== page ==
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Aw wur just goin’ past th’ Teawn Hall last Monday afternoon, when who should aw see comin’ saunterin’ deawn th’ steps but Sammy Saxon, o’ th’ Edge Lone.  He wur lookin’ hard at th’ floor an’ didn
t see me till aw knock’d again him.

“Hello, Sammy!” aw said, “hasta lost summat?”

He stared at me a bit an’ then blurted eawt, “Aye, I have, Jammy.”

“Well, an’ whatever is it, for theau looks very sarious abeawt it?”

“Aye, an’ it is sarious, Jammy,” he said, solemnly, “an’ th’ curious thing is ’at aw’ve never missed it till neaw.”

“But what is it?” I ax’d.

“An’ opportunity,” he onsert.

“Get off wi’ thee, mon,” aw said, nudgin’ him, an’ dunnot talk foolishly.  Everybody’s had an opportunity for one thing or another, at some time or other.”

“Aye, aw’ve no deawt they have,” agreed Sammy, “but some have used theirs, an’ aw’ve lost mine.”

“Never mind, Sammy, theau’rt noane th’ only one ’at’s done that.  Aw’ve yerd mony o’ one say ’at they’ve had th’ chance o’ makin’ theirsel’s rich, but they lost it.  But what’s to do wi’ thee, neaw?  Hasta been before th’ magistrates?”

“Aye, I have, Jammy, but not th’ same as theau’rt meeonin’.  Aw’ve had ’em booath at th’ front on me, an’ at th’ back on me, same as Tennyson said abeawt cannons.  But they’re very quiet.  Aw’ve been a watchin’ ’em elect a Chief Magistrate, mon.”

“Hasta, for sure?  Well, what next?

Aw reckon theau thinks ’at theau could ha’ managed it as weel as onybody else if they’d have ax’d thee?”

“Well, aw dar say aw could,” admitted Sammy, “judgin’ fro’ owt ’at aw seed.”

“Why, what wur it like ?” I inquired.

“Well, aw’ll tell thee, Jammy, bein’ as it’s thee.  When aw went in aw thowt ’at awd getten into th’ wrung reawm, for it looked as if it wur set eawt for a tayparty wheer th’ folks wur rationed eawt, one part for dinin’ an’ th’ other part for watchin’.  There wurnot reawm enoof for ’em o to sit at th’ tables.  Aw thowt there’d be sich a rush when they browt th’ tay things in.  There wur a chap playin’ a piano on th’ platform, an’ aw thowt he played it very nicely, but nob’dy seemed to tak mich notice. Aw dar say they wur o wonderin’ whether there’d be ony reawm left for ’em at th’ tables.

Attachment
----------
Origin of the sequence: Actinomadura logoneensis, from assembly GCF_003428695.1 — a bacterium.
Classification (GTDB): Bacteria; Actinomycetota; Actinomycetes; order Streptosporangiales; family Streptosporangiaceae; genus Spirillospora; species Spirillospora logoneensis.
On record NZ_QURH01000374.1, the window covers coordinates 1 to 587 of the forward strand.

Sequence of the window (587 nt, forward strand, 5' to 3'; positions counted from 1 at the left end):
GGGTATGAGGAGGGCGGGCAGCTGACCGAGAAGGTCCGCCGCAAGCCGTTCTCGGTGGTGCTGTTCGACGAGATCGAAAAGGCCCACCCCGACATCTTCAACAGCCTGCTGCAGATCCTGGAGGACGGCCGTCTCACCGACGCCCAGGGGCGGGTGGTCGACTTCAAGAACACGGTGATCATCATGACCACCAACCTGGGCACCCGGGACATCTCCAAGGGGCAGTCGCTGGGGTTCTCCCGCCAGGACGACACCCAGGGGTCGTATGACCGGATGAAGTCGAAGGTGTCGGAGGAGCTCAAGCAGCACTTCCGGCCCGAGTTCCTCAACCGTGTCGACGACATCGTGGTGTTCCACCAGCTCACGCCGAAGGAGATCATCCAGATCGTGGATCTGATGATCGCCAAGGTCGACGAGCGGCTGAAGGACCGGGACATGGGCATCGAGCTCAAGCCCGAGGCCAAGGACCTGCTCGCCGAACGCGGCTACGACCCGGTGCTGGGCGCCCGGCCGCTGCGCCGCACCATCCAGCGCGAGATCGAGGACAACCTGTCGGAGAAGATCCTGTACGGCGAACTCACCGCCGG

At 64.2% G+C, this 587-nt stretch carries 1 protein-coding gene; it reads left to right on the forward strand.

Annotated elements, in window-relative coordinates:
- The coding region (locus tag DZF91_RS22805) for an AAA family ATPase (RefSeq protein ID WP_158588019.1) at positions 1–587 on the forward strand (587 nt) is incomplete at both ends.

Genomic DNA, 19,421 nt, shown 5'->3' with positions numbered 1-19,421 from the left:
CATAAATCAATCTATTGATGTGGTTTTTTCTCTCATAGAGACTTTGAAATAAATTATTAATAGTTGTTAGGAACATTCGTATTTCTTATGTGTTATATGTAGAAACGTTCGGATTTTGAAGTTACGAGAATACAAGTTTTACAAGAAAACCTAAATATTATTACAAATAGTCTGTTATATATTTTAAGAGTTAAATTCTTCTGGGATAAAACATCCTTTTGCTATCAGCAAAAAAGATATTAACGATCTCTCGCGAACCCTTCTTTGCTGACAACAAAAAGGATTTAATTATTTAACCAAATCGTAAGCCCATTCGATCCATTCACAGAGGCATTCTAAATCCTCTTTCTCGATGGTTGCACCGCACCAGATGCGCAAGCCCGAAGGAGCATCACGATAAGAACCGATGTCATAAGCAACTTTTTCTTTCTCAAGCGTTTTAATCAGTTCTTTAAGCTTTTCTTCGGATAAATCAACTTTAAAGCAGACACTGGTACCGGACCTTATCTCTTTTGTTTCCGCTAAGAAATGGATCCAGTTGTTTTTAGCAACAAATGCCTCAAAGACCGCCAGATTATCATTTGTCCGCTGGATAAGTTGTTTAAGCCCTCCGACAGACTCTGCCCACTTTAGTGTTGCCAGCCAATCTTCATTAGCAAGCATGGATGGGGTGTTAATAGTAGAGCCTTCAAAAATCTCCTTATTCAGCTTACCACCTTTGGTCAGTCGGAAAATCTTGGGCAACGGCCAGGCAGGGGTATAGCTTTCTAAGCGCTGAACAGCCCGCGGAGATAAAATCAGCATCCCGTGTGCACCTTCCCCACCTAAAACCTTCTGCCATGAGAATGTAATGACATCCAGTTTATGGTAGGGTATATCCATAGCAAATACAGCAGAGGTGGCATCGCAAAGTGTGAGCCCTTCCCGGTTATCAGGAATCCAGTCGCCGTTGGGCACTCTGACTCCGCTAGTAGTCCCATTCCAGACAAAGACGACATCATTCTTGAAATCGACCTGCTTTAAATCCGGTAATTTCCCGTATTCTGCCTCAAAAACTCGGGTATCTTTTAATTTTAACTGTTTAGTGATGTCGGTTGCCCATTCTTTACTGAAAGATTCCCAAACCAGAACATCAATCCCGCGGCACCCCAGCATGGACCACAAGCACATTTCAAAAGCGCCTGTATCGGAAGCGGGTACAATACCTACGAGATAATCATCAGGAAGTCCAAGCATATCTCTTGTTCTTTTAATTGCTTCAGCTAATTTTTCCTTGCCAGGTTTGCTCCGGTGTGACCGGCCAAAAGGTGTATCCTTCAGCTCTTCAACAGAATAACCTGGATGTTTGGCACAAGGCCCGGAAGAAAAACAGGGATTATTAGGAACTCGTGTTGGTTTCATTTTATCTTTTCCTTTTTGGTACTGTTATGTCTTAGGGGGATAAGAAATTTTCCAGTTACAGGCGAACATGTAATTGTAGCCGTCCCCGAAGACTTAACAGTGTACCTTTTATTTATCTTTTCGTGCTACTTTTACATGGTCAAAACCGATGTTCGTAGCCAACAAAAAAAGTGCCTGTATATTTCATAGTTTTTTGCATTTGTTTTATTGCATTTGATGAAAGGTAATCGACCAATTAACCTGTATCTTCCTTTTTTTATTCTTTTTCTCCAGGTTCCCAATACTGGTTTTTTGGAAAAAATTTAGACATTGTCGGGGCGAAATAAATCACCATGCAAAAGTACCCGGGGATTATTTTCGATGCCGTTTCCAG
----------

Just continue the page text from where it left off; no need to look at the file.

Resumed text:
“In neaw there wur a bit of a commotion an’ some chaps coom in an’ sit ’em deawn at th’ tables, altho’ they hadn’t lined up for their tum.  Nob’dy said owt, heawever, an’ aw never cheep’d.  They soon filled th’ tables an’ waited for their rations.  But they never coom.  Then a felley coom in wearin’ a fur-lined cloak wi’ brass buttons on, an’ wi’ a big brass chain reawnd his neck ’at carried summat like a fancy ’larum clock at th’ end on it.  When he coom in o th’ folks stood up, an’ aw thowt he wur beawnt t’ give eawt th’ usual verse before they browt th’ tommy an’ th’ tay urns in.  But it wur a false alarm.  He coed of a chap wi’ a grey curly yed to read summat off a papper, an’ when he’d done he coed of another who hadn’t a grey, or curly yed, to read another papper.